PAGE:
Masonite International Growth Outlook Is Priced In
After having risen more than 200% from the pandemic low it is time to shut the door on Masonite International (NYSE: DOOR). That is not a judgment of the company or its health but a simple statement of truth that we see in the charts. The technical outlook points to another drop in prices that could take the stock down to the $80 or $70 level before the bottom is found. Underlying that move is another fundamental truth, Masonite International is still growing but it’s all because of inflation. The top line is growing because selling prices rose enough to offset a decline in volume and there is worse news. The increase in prices didn’t offset the full impact of inflation, margins contracted, and there is weakness in both the bottom-line results and the outlook for next year.
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Headwinds Impair Results For Masonite International
Masonite International did not have a poor quarter per se but the results are well below expectations even considering the extra week in the previous year’s quarter. In our view, the analysts have surely accounted for the difference which makes the shortfall versus the Marketbeat.com consensus for revenue and earnings all the more severe. The company reported $636 million in net revenue which is good for a gain of 2.8% over last year but missed the consensus by 740 basis points. The shortfall is also blamed on labor shortages and supply disruptions which are not likely to ease until the middle of this year.
In terms of pricing and volume, pricing increased an average of 14% across the product line to offset the 10% decline in volume. The decline in volume is partly due to the loss of the week but is still of concern given the underlying strength in the housing market. The increase in prices is more so because it is part of a larger problem, that of rapidly accelerating home prices and building costs and their impact on the overall housing market, and we expect to see more price increases this year.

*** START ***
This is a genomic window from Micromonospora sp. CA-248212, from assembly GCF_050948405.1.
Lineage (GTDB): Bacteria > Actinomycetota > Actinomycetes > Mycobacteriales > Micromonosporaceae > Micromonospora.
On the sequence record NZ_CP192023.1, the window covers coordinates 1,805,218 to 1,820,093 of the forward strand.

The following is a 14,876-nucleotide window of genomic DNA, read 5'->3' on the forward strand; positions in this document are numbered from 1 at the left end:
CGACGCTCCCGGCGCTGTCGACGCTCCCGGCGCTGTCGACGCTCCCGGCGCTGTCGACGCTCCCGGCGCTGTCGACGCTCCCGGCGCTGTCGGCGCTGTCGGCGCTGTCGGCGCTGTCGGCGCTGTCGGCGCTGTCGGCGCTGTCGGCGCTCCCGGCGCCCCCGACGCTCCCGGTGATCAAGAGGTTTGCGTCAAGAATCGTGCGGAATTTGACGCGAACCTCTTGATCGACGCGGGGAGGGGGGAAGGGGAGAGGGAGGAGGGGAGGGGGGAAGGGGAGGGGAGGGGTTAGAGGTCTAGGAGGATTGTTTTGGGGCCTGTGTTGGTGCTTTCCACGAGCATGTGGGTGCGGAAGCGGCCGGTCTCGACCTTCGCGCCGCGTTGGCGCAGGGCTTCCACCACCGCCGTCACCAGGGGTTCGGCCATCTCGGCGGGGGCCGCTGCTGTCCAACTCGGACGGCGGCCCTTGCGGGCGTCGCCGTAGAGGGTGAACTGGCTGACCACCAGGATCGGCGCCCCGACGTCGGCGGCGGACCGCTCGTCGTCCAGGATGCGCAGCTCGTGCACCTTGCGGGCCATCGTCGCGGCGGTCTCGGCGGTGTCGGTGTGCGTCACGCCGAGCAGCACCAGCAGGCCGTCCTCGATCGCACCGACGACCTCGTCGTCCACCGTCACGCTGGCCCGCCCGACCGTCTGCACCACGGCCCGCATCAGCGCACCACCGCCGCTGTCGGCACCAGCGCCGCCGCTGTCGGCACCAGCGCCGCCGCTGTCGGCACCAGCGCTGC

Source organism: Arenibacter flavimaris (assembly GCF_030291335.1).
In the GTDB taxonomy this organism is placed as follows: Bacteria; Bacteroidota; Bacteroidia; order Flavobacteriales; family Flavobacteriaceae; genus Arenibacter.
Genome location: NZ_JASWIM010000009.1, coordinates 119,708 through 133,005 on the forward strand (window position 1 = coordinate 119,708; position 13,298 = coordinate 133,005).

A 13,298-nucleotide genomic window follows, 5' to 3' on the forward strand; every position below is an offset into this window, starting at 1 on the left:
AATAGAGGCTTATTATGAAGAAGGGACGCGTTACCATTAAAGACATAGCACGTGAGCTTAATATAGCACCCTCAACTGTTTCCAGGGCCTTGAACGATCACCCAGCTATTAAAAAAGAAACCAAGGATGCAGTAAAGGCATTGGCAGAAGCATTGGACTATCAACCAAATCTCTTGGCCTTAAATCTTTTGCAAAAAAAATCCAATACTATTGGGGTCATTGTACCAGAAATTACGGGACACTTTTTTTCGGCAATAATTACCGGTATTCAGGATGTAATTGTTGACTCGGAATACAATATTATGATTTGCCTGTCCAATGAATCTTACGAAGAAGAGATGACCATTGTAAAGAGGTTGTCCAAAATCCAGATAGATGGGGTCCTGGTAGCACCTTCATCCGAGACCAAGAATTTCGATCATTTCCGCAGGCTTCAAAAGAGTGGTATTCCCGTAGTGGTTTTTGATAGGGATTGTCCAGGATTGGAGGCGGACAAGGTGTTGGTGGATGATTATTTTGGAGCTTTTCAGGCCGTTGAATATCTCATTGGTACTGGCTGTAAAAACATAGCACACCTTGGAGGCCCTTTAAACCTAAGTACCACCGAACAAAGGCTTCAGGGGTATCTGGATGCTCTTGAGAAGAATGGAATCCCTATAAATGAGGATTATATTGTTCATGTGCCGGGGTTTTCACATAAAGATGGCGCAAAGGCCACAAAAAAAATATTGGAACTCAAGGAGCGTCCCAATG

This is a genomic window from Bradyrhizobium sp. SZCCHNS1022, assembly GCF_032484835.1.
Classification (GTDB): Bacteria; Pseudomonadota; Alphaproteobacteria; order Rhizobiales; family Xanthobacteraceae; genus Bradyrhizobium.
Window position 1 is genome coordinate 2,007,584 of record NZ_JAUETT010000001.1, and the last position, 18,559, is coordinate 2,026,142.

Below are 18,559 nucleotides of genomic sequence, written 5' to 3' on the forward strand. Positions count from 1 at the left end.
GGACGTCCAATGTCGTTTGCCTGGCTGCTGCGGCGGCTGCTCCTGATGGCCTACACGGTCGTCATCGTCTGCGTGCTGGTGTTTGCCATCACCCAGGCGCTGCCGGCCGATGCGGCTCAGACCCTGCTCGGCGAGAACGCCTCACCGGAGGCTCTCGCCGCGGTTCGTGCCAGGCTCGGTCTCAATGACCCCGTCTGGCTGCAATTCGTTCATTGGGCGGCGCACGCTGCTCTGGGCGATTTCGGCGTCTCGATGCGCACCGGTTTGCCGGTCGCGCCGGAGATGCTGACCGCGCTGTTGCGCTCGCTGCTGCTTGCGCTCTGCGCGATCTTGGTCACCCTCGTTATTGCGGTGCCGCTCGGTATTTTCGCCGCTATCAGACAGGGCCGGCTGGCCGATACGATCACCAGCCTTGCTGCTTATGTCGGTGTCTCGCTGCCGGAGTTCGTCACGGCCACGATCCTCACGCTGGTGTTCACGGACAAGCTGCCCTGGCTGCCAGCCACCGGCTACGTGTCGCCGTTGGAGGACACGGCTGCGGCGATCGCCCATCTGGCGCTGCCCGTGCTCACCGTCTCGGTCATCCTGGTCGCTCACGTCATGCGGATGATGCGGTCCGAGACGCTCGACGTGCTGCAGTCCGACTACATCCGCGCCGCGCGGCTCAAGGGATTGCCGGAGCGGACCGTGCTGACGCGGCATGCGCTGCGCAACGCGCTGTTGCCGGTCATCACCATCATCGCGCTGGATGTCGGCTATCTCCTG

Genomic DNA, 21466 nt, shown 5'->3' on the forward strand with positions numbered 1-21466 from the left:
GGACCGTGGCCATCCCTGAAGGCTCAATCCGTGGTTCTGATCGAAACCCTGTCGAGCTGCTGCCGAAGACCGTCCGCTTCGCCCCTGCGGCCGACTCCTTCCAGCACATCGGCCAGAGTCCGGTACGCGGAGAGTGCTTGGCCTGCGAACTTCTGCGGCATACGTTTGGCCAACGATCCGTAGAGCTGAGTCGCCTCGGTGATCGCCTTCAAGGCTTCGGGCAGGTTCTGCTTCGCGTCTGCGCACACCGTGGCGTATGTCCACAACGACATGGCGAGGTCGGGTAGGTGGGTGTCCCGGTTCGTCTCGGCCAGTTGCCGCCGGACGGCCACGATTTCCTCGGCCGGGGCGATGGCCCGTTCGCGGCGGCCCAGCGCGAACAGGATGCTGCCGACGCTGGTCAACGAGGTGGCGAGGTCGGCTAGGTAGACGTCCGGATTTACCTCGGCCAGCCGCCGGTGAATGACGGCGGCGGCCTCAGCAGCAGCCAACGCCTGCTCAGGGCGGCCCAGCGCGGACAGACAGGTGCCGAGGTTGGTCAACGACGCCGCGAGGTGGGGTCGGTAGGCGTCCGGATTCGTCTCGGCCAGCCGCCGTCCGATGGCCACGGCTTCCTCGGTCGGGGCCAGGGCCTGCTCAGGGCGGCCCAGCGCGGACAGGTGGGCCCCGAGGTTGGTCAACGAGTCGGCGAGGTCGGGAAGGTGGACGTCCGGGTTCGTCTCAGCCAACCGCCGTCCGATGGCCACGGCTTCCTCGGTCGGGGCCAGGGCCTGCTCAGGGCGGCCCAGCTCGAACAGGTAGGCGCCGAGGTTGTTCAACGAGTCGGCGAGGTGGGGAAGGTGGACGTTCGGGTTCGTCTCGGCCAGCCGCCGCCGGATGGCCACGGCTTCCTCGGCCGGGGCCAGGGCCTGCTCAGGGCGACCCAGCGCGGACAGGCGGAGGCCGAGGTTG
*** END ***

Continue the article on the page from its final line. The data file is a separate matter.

On the bottom line, the company reported a GAAP loss due to impairment charges related to the architectural segment and pension-related charges that are not expected to persist. On an adjusted basis, the $2.01 is up in the 1 and 2-year comparisons but fell short of the consensus by $0.21 or nearly 1000 basis points.
Masonite Increases Its Capital Return Program
Masonite International doesn’t pay a dividend but it does repurchase shares and upped the allotment with the release of Q4 results. The new buyback is worth $300 million or 12.8% of the market cap with shares trading near $92.25 and that includes $100 million of accelerated repurchases that are expected to be completed in the first quarter of the year. Looking at the balance sheet, the debt and coverage ratios are starting to get out of balance so we have some concerns about the future of buybacks once the new allotment is completed.
The Technical Outlook: Masonite International Is Ready To Fall
Shares of Masonite International started the week with a gap higher but quickly fell to 5.0% below the previous week’s close. If this action keeps up the stock will form a clear continuation signal that could lead it down to the $80 and $70 levels if not lower. If, however, support is able to keep price action above the $90 into the end of the week the stock may enter a trading range.